FGM And Its Effects on Indigenous Girls

The life of an indigenous girl is hindered by a number of challenges female genital mutilation (FGM) being one of them. In pastoralist communities like Narok, Kajiado and Samburu and Turkana there are many cases of FGM going on. It is believed to be a bridge from childhood to adulthood among the girls. A large proportion of the girls undergo the rite are between six and ten years. This is a tender age where they have begun their schooling. The pain experienced during the exercise affects them physically such that they are not able to attend school for at least 20 days during the healing process. The girls are also affected psychologically in the long run. As a result, their education is affected and do not perform like their counterparts who do not undergo the rite.

In many cases, Men are contributing to rising cases of FGM since they openly say they cannot marry a woman who have not undergone the cut and on the other side women are their own enemies since they are the ones who perform the practice to girls. FGM practice affects girl child education by contributing to; school dropout, early pregnancies, early marriages and polygamy. FGM also leads to infection of HIV and AIDS during circumcision. FGM is recognized as a harmful practice which abrogates human rights. It is prohibited by law in several African and Western countries though some communities still do it in secret.

The incident of a Kuria girl who was beaten nearly death by his brothers and on top of that forced to undergo the cut is still fresh in our minds lucky enough they were arrested and prosecuted in the court of law. the local leaders, the government together with other stakeholders should work together in trying to have a Community free of female Genital Mutilation through participatory and advocacy for education in traditional practices relating to culture. In the past, uncircumcised girl couldn’t speak before people since people could mock her but today its vice versa where they got the full courage and confidence unlike their fellows who have undergone the cut.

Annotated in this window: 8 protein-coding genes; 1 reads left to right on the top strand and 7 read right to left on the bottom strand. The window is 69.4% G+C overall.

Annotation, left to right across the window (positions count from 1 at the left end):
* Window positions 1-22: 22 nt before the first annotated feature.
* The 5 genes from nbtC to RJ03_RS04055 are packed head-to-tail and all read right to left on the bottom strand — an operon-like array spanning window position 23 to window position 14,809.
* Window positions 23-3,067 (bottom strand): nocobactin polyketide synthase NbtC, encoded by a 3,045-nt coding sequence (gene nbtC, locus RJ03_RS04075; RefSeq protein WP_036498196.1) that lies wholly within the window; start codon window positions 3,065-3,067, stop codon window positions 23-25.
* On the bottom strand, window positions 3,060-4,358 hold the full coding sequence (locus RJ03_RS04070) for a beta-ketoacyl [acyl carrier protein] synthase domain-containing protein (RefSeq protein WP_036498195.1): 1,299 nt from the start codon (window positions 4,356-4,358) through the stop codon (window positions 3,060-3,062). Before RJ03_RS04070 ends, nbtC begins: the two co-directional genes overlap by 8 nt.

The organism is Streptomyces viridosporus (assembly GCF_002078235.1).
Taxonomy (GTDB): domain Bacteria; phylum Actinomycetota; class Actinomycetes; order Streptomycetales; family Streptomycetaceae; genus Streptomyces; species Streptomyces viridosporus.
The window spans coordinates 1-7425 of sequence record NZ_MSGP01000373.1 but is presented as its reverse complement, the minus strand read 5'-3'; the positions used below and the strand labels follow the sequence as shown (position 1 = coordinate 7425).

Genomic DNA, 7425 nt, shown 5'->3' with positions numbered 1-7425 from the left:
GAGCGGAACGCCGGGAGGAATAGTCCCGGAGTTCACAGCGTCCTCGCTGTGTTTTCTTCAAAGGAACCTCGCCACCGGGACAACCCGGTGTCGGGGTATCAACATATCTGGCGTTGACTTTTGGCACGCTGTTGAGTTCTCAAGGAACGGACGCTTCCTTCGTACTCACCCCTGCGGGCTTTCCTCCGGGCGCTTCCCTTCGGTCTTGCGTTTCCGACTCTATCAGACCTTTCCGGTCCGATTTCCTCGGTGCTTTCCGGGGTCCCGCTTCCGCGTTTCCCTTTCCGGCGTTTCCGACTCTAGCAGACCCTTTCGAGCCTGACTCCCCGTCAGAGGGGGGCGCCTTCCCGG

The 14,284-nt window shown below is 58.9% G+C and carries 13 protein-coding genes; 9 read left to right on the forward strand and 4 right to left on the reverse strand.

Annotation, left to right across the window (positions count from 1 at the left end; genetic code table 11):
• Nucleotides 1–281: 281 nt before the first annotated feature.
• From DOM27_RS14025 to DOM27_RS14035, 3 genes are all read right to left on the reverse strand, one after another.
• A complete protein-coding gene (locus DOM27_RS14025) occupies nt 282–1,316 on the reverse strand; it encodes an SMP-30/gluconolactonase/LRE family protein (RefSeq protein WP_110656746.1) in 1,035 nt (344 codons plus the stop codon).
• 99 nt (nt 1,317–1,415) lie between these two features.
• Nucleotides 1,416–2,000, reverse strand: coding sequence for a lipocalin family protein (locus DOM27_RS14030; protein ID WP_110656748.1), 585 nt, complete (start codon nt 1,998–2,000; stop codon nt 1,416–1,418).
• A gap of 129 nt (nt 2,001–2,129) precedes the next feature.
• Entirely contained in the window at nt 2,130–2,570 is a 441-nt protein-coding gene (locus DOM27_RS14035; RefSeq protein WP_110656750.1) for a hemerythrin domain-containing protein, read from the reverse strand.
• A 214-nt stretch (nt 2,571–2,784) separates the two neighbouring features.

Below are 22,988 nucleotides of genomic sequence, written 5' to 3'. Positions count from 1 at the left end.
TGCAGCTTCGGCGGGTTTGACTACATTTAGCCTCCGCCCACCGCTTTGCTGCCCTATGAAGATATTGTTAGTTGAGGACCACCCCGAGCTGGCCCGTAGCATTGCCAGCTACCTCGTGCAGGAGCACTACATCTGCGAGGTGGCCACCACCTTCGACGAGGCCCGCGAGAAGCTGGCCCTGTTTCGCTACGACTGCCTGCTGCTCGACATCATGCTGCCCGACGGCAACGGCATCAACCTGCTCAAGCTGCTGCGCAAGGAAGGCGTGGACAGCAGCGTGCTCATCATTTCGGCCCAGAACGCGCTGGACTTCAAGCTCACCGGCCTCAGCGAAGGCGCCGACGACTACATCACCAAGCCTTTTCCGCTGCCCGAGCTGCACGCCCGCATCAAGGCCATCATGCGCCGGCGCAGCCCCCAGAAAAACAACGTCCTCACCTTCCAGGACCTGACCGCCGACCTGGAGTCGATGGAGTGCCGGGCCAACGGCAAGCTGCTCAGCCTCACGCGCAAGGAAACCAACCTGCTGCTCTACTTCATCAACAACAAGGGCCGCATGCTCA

From a personal experience back in the village, the practice is still done in some very unique criteria where girls are sent to greet their relatives where the event is going to take place where it’s far from home and anyone who will try to rescue the girls or even report the incident to the relevant authority you will be cursed, intimidated or even excommunicated from the community and anytime you need help nobody will show up. This habit has silenced the majority and let the girls suffer and when they report by themselves they will also face intimidation from their parents where they tell them once they forward them they will not pay them school fee or might even be chased from home.

During events in the village if you are given a chance to speak and by chance you talk about FGM, the whole crowd will shout for the programmer to grab a microphone from you because you are speaking nonsense. Viva girls’ program which is initiated by Olorukoti resource and knowledge center with the support of IIN and MADRE is really working well in advocating for rights of indigenous girls in Trans Mara west sub county in Narok county. Through experts many girls have been trained on the effects of FGM during the holiday and since the beginning of the trainings in different parts, the voice of a girl can now be heard just like that of boys and the target is having zero FGM cases in the community and seeing the dreams of girls achieved in future.


Viva Girls training

Let us all Unite and End FGM!

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